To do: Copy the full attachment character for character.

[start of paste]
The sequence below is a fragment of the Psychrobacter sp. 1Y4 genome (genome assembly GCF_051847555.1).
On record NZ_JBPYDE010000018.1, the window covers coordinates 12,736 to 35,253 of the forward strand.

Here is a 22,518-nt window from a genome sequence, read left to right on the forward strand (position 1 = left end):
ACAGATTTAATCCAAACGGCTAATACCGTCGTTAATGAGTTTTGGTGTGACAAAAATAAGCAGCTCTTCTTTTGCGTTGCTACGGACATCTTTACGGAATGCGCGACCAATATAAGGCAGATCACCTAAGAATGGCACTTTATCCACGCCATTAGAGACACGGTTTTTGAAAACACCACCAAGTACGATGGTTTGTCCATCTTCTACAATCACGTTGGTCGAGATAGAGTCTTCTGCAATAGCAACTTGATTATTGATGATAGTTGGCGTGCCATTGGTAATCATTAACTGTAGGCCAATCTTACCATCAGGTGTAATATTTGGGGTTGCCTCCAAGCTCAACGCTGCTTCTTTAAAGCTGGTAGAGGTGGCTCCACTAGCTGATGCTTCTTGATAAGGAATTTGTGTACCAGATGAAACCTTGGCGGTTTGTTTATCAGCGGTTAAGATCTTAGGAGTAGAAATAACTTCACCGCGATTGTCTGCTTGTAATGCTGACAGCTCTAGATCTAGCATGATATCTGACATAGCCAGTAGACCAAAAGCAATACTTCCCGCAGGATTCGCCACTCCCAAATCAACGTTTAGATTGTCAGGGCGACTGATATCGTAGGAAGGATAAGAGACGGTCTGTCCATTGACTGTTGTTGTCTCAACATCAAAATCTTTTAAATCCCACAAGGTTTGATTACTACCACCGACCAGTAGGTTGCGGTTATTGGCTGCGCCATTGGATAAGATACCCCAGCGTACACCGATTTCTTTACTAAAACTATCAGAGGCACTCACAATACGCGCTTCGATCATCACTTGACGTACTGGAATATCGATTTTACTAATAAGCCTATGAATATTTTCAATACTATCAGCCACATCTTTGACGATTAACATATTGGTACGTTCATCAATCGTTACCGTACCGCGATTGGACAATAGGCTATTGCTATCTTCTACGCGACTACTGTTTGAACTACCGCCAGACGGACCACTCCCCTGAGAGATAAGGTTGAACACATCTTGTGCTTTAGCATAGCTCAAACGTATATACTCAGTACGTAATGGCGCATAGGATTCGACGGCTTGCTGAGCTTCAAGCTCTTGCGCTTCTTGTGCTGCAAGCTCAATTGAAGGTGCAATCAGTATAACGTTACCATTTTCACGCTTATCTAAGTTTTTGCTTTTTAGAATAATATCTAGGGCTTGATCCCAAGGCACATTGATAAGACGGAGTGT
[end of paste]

The sequence below is a fragment of the Psychrobacter sp. 1Y4 genome (genome assembly GCF_051847555.1).
On record NZ_JBPYDE010000018.1, the window covers coordinates 12,736 to 35,253 of the forward strand.

Here is a 22,518-nt window from a genome sequence, read left to right on the forward strand (position 1 = left end):
ACAGATTTAATCCAAACGGCTAATACCGTCGTTAATGAGTTTTGGTGTGACAAAAATAAGCAGCTCTTCTTTTGCGTTGCTACGGACATCTTTACGGAATGCGCGACCAATATAAGGCAGATCACCTAAGAATGGCACTTTATCCACGCCATTAGAGACACGGTTTTTGAAAACACCACCAAGTACGATGGTTTGTCCATCTTCTACAATCACGTTGGTCGAGATAGAGTCTTCTGCAATAGCAACTTGATTATTGATGATAGTTGGCGTGCCATTGGTAATCATTAACTGTAGGCCAATCTTACCATCAGGTGTAATATTTGGGGTTGCCTCCAAGCTCAACGCTGCTTCTTTAAAGCTGGTAGAGGTGGCTCCACTAGCTGATGCTTCTTGATAAGGAATTTGTGTACCAGATGAAACCTTGGCGGTTTGTTTATCAGCGGTTAAGATCTTAGGAGTAGAAATAACTTCACCGCGATTGTCTGCTTGTAATGCTGACAGCTCTAGATCTAGCATGATATCTGACATAGCCAGTAGACCAAAAGCAATACTTCCCGCAGGATTCGCCACTCCCAAATCAACGTTTAGATTGTCAGGGCGACTGATATCGTAGGAAGGATAAGAGACGGTCTGTCCATTGACTGTTGTTGTCTCAACATCAAAATCTTTTAAATCCCACAAGGTTTGATTACTACCACCGACCAGTAGGTTGCGGTTATTGGCTGCGCCATTGGATAAGATACCCCAGCGTACACCGATTTCTTTACTAAAACTATCAGAGGCACTCACAATACGCGCTTCGATCATCACTTGACGTACTGGAATATCGATTTTACTAATAAGCCTATGAATATTTTCAATACTATCAGCCACATCTTTGACGATTAACATATTGGTACGTTCATCAATCGTTACCGTACCGCGATTGGACAATAGGCTATTGCTATCTTCTACGCGACTACTGTTTGAACTACCGCCAGACGGACCACTCCCCTGAGAGATAAGGTTGAACACATCTTGTGCTTTAGCATAGCTCAAACGTATATACTCAGTACGTAATGGCGCATAGGATTCGACGGCTTGCTGAGCTTCAAGCTCTTGCGCTTCTTGTGCTGCAAGCTCAATTGAAGGTGCAATCAGTATAACGTTACCATTTTCACGCTTATCTAAGTTTTTGCTTTTTAGAATAATATCTAGGGCTTGATCCCAAGGCACATTGATAAGACGGAGTGT